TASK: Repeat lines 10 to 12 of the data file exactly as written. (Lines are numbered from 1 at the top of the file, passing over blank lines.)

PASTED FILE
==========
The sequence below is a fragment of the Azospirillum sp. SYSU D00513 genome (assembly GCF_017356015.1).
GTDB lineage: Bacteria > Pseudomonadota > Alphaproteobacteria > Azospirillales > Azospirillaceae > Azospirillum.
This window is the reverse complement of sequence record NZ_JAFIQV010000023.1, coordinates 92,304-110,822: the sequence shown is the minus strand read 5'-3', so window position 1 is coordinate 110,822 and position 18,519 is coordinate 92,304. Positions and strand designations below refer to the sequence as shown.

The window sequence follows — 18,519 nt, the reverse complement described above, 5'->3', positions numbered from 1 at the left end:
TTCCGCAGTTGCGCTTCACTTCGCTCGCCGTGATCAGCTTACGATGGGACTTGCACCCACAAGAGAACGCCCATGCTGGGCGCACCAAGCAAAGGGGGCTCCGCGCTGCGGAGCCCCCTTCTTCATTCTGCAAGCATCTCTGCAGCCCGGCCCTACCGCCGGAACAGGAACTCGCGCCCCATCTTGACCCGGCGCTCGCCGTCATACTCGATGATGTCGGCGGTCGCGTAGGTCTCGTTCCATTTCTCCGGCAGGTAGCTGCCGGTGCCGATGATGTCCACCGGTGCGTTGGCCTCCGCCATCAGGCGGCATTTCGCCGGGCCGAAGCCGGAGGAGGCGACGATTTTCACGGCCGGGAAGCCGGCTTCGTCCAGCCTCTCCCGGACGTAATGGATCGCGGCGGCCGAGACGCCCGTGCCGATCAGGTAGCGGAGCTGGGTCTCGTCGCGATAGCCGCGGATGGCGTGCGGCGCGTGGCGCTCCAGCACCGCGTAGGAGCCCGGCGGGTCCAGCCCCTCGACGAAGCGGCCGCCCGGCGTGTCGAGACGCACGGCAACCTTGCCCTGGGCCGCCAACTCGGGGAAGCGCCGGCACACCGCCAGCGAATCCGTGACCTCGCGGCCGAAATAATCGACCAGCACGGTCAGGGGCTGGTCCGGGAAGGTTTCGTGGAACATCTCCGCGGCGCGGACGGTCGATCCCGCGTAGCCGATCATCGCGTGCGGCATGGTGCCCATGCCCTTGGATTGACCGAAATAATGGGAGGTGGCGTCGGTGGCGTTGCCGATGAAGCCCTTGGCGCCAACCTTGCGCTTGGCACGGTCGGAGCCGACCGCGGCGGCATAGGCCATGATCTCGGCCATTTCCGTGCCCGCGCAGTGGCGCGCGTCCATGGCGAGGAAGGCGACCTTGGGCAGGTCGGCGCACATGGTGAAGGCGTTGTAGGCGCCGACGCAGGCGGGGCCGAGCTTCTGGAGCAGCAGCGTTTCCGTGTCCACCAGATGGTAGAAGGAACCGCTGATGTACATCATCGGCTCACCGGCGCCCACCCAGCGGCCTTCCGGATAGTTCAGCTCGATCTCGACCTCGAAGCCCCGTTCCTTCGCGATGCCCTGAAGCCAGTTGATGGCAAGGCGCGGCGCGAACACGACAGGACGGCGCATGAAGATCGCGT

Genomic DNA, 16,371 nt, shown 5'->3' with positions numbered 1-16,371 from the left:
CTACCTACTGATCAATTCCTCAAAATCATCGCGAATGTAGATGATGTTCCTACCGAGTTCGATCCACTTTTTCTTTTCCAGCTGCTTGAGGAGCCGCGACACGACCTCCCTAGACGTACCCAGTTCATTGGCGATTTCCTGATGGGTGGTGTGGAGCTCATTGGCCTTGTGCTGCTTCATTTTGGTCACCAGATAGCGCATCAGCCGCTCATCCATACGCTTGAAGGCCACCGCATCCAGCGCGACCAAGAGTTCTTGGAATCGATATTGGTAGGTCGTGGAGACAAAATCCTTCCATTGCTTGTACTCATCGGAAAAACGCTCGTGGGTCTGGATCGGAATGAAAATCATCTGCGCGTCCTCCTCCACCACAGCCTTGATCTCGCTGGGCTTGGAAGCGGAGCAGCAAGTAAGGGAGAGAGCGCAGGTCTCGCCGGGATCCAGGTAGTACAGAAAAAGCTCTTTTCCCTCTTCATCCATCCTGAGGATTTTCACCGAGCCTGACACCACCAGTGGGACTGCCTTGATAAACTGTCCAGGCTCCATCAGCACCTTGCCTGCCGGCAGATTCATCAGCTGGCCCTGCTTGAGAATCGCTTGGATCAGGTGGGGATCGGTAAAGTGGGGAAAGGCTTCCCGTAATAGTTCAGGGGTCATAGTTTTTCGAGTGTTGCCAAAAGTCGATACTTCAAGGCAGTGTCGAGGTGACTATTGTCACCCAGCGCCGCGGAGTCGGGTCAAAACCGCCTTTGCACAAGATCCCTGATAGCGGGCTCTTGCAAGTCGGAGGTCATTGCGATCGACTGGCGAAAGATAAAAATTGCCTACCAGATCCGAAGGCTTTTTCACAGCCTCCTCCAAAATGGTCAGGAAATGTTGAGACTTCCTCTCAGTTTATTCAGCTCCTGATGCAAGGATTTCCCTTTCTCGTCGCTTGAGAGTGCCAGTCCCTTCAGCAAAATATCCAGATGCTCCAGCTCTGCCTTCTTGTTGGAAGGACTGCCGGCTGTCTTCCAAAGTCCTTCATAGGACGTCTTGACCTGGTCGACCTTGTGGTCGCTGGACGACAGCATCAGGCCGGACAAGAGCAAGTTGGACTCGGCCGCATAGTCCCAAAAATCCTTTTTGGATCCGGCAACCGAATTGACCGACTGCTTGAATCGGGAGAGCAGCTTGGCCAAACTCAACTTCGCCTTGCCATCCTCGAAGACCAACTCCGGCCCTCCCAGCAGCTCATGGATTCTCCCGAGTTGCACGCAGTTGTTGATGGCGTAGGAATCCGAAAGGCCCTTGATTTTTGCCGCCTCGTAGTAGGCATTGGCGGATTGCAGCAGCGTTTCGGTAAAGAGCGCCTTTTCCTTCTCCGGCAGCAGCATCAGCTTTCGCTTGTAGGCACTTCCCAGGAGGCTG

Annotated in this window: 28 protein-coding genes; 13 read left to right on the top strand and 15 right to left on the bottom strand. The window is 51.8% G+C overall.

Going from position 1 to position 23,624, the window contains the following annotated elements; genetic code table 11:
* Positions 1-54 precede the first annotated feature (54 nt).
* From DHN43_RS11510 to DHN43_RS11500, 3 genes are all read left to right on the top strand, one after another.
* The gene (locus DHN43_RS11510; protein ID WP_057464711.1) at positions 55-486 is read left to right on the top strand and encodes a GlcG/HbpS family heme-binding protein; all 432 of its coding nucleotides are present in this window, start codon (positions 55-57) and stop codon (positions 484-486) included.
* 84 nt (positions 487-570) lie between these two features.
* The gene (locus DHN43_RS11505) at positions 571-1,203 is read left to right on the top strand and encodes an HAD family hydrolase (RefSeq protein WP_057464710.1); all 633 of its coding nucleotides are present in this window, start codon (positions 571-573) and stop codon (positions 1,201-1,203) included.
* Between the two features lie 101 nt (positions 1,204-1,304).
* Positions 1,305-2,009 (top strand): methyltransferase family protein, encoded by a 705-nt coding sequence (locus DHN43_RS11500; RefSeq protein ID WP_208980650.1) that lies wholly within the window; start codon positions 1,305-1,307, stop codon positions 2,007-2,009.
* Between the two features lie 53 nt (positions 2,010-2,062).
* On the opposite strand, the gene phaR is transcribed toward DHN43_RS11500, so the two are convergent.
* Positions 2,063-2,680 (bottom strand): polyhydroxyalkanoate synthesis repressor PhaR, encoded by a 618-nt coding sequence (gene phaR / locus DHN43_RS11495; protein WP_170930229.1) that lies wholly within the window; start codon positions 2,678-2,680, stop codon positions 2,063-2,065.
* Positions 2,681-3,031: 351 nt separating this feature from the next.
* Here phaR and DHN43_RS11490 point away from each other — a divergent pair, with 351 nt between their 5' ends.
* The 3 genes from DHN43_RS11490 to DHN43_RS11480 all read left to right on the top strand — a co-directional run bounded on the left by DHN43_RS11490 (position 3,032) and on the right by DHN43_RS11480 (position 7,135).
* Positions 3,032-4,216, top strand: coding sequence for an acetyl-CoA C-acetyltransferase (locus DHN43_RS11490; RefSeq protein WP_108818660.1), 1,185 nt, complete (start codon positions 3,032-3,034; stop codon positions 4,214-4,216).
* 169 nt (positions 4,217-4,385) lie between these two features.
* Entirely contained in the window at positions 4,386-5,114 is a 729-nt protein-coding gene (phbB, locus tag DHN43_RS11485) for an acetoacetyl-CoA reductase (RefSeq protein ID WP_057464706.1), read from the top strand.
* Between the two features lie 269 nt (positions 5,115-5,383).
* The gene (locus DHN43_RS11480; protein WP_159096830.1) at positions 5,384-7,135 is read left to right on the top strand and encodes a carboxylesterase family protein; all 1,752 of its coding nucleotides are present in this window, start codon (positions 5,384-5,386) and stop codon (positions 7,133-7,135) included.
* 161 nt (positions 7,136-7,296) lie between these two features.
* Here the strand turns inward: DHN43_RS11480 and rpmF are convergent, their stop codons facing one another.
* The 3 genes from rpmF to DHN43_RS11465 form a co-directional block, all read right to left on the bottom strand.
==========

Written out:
* Positions 1-54 precede the first annotated feature (54 nt).
* From DHN43_RS11510 to DHN43_RS11500, 3 genes are all read left to right on the top strand, one after another.
* The gene (locus DHN43_RS11510; protein ID WP_057464711.1) at positions 55-486 is read left to right on the top strand and encodes a GlcG/HbpS family heme-binding protein; all 432 of its coding nucleotides are present in this window, start codon (positions 55-57) and stop codon (positions 484-486) included.